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Would I use a 30-06 to hunt squirrels?

 

Well....,as a general rule NO, as it's a bit overpowered for squirrels, however...,  I have seen my dad leave to go deer hunting taking only his Marlin lever action .35 and come back with a half dozen headless squirrels. In his words "If I hit the squirrel in the head I get a pretty good squirrel...., if I hit it in the body then I get a pretty good head..., but there is a lot less meat with the head" . Anyone else here ever eaten squirrels brains? It's pretty good when your really hungry, it's best if you have the whole squirrel then you just leave the head on the body when you skin it, then put the heads on a cookie sheet and bake them, and then when you eat them you just crack them sort of like a walnut...., sorry Dave.

 

What determines what gun to use for the game your hunting?

 

What guns you have at the time you go hunting..., oh..., and the local laws unless you are REALLY hungry.

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Good post, Mistwalker.  Sometimes you have to use what you've got.  There are more different types of rimfire and centerfire cartridges and firearms for them than we can reasonably hope to list.  When it comes to survival you may have to make do with a firearm that isn't ideally suited for your immediate need.  If the only firearm you have with you is a .30-06 and you have to have meat, you'll need to decide if you want to take a squirrel with it.  Yes, it's overly powerful for a squirrel, rabbit, or game bird but you have to survive.  Do you only have a .22LR rifle and you see a big fat doe standing nearby?  You have to make the decision "Is it reasonable to attempt to take this deer with a .22 rifle?

 

I think that most here will agree with me that the firearm you have with you--like any other survival gear you have--will matter less than your skill with that firearm.  Can you reasonably expect to hit the deer in the brain with a .22 with your level of expertise?  Can you shoot well enough with a .30-06 to hit a target the size of a squirrel's head?  Your ability to shoot well when it matters will be much more important than the firearm you have with you at that time.  You will also have to decide, "Am I willing to take a chance that I will only wound this deer with a .22 rifle?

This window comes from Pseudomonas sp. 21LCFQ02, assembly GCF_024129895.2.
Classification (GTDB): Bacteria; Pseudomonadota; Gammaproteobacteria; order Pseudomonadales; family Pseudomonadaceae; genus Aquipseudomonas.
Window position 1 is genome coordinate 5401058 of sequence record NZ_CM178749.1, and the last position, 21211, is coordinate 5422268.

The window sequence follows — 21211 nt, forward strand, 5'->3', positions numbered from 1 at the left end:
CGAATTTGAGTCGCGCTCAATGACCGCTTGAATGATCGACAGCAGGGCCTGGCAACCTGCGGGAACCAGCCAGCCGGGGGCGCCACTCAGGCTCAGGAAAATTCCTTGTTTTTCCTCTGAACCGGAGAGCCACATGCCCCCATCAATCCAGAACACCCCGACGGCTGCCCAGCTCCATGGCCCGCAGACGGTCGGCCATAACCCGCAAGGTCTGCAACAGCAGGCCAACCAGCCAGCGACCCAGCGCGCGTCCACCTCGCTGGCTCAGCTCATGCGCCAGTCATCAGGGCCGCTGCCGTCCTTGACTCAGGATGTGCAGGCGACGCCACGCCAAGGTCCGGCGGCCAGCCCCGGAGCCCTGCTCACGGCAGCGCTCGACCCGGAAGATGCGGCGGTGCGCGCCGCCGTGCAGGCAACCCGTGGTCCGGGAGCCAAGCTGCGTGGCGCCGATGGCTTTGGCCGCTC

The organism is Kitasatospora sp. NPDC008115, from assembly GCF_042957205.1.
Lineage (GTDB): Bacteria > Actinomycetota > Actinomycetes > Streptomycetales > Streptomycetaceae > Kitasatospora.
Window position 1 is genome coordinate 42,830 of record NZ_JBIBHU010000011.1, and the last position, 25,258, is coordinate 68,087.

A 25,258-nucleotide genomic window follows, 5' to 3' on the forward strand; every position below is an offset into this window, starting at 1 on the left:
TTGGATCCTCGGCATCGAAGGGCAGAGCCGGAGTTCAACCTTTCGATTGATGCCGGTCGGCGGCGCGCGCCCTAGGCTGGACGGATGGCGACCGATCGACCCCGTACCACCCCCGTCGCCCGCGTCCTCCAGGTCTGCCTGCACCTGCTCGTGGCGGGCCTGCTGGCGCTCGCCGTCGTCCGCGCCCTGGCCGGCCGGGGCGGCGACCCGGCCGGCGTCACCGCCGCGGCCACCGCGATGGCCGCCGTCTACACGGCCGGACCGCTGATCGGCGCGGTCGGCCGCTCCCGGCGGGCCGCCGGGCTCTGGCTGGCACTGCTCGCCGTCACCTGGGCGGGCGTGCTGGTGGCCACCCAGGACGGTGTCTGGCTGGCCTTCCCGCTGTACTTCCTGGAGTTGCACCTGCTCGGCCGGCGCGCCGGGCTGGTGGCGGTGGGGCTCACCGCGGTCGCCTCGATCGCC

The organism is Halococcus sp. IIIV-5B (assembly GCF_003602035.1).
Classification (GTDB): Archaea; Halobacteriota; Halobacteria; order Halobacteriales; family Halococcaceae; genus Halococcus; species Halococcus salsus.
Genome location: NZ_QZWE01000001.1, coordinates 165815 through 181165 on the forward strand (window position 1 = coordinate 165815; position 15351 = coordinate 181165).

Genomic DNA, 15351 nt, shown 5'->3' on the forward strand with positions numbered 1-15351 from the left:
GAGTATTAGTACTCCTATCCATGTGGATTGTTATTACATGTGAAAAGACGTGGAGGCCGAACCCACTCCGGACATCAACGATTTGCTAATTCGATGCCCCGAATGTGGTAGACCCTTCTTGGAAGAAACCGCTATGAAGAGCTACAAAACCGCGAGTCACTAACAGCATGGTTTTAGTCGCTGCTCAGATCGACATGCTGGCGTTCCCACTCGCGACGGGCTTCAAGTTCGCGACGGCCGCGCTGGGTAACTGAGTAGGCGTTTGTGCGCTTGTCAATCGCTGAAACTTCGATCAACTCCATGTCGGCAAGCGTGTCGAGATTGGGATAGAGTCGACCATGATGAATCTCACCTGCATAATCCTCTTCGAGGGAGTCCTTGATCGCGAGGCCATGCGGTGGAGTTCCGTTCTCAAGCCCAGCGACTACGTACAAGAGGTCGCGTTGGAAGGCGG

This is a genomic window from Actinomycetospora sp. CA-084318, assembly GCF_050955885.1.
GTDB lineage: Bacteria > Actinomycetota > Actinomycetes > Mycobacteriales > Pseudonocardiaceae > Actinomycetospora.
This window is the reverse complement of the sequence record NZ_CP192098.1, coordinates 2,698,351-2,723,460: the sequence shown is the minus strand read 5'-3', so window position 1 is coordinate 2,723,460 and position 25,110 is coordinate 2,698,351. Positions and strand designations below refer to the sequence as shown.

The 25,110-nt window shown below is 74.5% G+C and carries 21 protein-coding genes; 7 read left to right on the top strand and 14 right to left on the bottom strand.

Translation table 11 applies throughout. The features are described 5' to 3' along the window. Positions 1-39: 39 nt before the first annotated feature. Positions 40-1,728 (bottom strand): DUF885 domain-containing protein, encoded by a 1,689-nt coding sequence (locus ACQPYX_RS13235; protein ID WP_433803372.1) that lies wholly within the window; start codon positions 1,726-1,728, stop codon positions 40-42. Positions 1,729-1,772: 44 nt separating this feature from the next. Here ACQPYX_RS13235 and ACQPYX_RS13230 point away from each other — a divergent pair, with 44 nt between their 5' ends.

We had a discussion some time back about what firearm we thought was the best all-around survival firearm.  There were nearly as many different answers as there were members posting.  What is the best?  There is no 100% correct answer to that question.  For me it might be a 12 gauge pump shotgun, for someone else it might be a .22 rifle.  It comes down to "what works best for you?"  In a purely legal hunting situation, each state regulates the types of firearms allowed for hunting different game.  In some states you are allowed to hunt turkey with a rifle, but not others.  In some you can only deer hunt with a shotgun loaded with buckshot.  In a survival situation, I would wager that none of us would be as concerned about the legal aspects of hunting with any firearm we can scrounge.  Are you willing to face a fine, a jail sentence, and/or confiscation of your firearm?  If you are cold and starving, I'm sure you would be.

 

Swede asked a great question (and if I'm correct I believe he was leading one of us to broach the topic  ;) ).  So, if I intend to hunt only small game in a non-survival situation would I use a .30-06?  No, I wouldn't.  Given a choice I would take a .22 rifle for squirrels and rabbits, or possibly a shotgun. The new .17 caliber rimfires and the .22 magnum would also be good small game-getters.  As for a shotgun I kind of dislike biting into a piece of meat and having my teeth rebound off of a pellet, but if you hunt with a shotgun it's something to keep in mind. 

 

As all the old-timers here know, most companies make different loads for shotguns intended for different uses.  Shotgun shells are usually loaded with shot--small pellets.  Shot sizes are kind of like shotgun gauges:  The smaller the # of the shot size, the bigger the pellet is.  A #9 shot is smaller than a #6.  Of course, you can also buy different types of slugs, a solid projectile of lead or copper.  Slugs are generally used for medium to large game animals.

 

Some common shot sizes are:

BBB .190" (4.83mm)

BB .180" (4.57mm)

1 .160" (4.06mm)

2 .150" (3.81mm)

3 .140" (3.56mm)

4 .130" (3.30mm)

5 .120" (3.05mm)

6 .110" (2.79mm)

7 1/2 .100" (2.41mm)

8 .090" (.2.29mm)

8 1/2 .085" (2.16mm)

9 .080" (2.03mm)

 

Recommendations that I make here are sort of generalized, and of course some will possibly disagree. 

 

Target Shooting Games (lead shot)

 

16 yard Trap - 8, 8 1/2

Handicap Trap - 7 1/2, 8

Skeet - 9

Sporting Clays - 7 1/2, 8, 8 1/2

 

Upland Game (lead, tungsten alloy shot)

 

Turkey - 4, 5, 6

Pheasant - 5

Chukkar, Grouse, and Partridge - 6, 7 1/2

Quail - 7 1/2, 8

Dove - 7 1/2

Rail, Snipe and Woodcock - 7 1/2, 8

Rabbit - 6, 7 1/2

Squirrel - 6

 

Waterfowl (steel shot)

Geese - BBB, BB, 1

Ducks (over decoys) - 2, 3, 4

Ducks (pass shooting) - BB, 1, 2

 

Waterfowl (tungsten alloy shot, Hevi-shot)

Geese - BB, 2

Ducks (over decoys) - 4, 5, 6

Ducks (pass shooting) - 2, 4

 

Buckshot is a load with larger pellets used for larger game and defense.  As with the smaller shot the bigger # equals smaller shot, which are each measured:

 

000 Buck - 8 lead pellets (0.36") 

00 Buck - 9 lead pellets (0.33")   

0 Buck  - 12 lead pellets (0.32") 

1 Buck - 16 lead pellets (0.30") 

4 Buck - 27 lead pellets (0.24")